TRISH TAKES FIVE: By award-winning blogger Trish Burgess
One of the best presents I received last Christmas was a page-a-day calendar of extraordinary destinations and bizarre phenomena. Based on the bestselling book, Atlas Obscura, the calendar details 365 fascinating nuggets of information.
During January I tried not to look ahead, so I wouldn’t spoil the daily surprise. But at the end of the month I whooped as Monday 29 featured somewhere I had actually visited: Northumberlandia. The Lady of the North is a reclining female figure constructed by Charles Jencks from the clay and soil from nearby Shotton Surface Mine.
Naturally, I could no longer just wait for each day to change. I had to scroll through the whole calendar to find out how many other wacky places I’d already seen.
I found another northern treat in March; the Poison Garden in Alnwick. The grounds here are glorious, with fantastic waterfall features. The poison garden, however, can only be seen with a guide, who unlocks the iron gates to let small groups enter. Everyone is instructed not to touch or smell the plants as they can cause illness, intoxication or death.
Three more unusual locations are in Iceland, a country we drove around in 2007. First up, the Blue Lagoon, bubbling hot springs, rich in minerals, created by geothermally-heated seawater. The power plant is next door, which adds a rather surreal touch to the whole experience. My tip is to keep your head above the water as the white gunk creates havoc with your hair. I looked like Wurzel Gummidge for days afterwards.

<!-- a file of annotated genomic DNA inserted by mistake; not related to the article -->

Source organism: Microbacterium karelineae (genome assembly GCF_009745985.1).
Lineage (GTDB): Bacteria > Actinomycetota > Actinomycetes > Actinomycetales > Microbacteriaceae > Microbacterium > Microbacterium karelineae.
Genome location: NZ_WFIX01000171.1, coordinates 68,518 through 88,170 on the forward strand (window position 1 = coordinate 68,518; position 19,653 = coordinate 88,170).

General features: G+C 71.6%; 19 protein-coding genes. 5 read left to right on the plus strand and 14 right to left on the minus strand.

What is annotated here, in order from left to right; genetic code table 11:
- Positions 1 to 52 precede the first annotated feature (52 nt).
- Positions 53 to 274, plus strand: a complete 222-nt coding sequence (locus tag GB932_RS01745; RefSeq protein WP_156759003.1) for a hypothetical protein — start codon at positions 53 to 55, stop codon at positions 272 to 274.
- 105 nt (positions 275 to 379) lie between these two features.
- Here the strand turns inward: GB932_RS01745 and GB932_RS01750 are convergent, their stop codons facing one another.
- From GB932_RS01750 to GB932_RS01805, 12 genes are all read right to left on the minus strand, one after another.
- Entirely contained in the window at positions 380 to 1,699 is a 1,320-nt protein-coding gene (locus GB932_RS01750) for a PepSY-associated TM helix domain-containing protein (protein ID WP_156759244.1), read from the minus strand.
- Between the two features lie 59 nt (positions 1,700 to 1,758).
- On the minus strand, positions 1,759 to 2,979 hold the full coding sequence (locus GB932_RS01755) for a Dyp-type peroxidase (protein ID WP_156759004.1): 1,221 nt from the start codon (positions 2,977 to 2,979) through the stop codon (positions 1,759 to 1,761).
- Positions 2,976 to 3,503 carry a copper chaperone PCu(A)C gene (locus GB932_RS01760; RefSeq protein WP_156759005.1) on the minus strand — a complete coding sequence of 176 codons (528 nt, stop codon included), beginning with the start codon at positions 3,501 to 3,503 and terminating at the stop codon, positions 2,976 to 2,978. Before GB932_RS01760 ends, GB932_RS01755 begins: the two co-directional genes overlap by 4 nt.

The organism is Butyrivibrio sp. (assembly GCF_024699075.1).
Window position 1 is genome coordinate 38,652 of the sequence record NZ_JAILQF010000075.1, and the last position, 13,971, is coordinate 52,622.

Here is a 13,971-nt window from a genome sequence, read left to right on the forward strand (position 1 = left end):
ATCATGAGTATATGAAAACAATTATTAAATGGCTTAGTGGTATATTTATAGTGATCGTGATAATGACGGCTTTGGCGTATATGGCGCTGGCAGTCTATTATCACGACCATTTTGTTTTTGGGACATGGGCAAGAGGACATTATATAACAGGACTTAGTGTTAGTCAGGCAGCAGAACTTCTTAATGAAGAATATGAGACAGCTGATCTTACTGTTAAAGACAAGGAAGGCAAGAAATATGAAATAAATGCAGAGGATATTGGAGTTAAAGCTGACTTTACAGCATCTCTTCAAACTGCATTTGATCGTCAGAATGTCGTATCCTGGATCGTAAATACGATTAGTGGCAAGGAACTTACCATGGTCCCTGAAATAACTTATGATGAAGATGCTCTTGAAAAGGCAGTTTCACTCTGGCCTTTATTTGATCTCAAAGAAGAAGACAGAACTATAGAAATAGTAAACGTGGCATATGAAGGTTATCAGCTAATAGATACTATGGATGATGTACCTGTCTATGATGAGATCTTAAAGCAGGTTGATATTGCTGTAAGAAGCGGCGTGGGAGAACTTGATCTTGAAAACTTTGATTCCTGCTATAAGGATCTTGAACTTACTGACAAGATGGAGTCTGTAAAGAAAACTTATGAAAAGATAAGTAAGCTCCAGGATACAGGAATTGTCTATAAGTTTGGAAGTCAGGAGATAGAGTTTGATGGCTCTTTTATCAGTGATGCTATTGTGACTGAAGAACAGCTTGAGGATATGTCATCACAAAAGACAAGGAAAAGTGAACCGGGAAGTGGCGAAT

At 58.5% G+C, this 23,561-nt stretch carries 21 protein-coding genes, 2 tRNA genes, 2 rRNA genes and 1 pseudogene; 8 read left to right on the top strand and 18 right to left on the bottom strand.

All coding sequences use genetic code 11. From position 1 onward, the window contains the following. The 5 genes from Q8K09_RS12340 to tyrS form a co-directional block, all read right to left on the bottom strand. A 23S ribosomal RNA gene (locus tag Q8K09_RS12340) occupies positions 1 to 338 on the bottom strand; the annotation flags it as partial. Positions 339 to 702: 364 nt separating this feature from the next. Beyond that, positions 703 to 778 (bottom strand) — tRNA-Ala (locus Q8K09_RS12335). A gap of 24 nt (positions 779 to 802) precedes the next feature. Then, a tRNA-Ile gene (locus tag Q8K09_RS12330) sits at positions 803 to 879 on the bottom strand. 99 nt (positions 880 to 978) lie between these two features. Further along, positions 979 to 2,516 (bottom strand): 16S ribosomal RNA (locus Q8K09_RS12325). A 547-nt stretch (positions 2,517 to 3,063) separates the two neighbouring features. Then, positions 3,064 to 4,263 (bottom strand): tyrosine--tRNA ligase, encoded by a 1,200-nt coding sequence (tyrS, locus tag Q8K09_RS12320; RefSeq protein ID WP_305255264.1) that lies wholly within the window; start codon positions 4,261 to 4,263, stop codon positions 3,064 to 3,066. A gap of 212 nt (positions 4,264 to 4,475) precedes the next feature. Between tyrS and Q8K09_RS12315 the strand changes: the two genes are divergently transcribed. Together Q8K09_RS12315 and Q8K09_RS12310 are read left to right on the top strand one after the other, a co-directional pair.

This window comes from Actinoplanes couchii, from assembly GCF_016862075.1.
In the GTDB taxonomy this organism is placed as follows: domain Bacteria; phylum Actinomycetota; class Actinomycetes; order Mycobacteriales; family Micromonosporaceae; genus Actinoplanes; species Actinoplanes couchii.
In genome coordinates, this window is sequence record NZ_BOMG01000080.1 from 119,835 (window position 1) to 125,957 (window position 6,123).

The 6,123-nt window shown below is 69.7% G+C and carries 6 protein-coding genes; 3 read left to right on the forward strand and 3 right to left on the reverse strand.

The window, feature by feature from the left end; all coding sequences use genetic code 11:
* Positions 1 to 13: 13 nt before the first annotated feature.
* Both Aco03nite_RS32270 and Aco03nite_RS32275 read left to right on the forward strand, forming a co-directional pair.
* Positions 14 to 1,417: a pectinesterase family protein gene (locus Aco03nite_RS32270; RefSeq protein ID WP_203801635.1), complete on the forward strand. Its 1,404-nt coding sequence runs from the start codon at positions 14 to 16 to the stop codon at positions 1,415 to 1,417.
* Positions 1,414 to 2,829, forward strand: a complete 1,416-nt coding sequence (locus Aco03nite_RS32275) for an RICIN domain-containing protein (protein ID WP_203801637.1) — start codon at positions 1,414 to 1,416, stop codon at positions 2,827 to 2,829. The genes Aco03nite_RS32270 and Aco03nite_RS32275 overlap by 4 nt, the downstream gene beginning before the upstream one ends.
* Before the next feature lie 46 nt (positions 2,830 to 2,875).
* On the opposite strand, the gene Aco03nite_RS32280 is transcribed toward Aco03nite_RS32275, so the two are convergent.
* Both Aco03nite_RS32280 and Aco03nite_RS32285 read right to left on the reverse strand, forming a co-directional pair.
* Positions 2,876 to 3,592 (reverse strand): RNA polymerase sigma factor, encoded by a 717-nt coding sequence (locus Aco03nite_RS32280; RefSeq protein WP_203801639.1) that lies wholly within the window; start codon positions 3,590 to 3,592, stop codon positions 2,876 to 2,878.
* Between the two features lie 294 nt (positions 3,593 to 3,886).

Next we have the Kerid crater lake. This caldera is formed inside a volcano, leading to a beautiful blue pool surrounded by red volcanic rocks. Now, I have a confession to make. The Kerid lake is one many people visit on the traditional Golden Circle Tour. We observed the Viti crater lake, in the north of Iceland. There are fewer tourists but it’s generally considered to be superior. So I still ticked this one off, despite the technicality.
One of our favourite waterfalls in Iceland was Svartifoss. It was a bit of a walk to reach it, but worth every step. A modest waterfall in size, it spills over black, hexagonal basalt columns. I can still remember how incredible this place was and we had it all to ourselves.
I spotted a familiar Austrian attraction as I flipped through the calendar to May. The ‘beinhaus’ in Hallstatt is a tiny ossuary filled with over 1,000 skulls. In the 1700s, as burial space was becoming limited, the church began to dig up corpses to make way for the newly deceased.
Families painted the skulls with decorations and dates of birth and death, so each skull is remembered, despite not having a grave. I’m tempted to now play a new game. Pick a date and make a promise to visit at some point in the future. Tuesday, August 21: the permafrost research tunnel in Alaska. I think I’ll pick again.
• You can read Trish’s blog at www.mumsgoneto.co.uk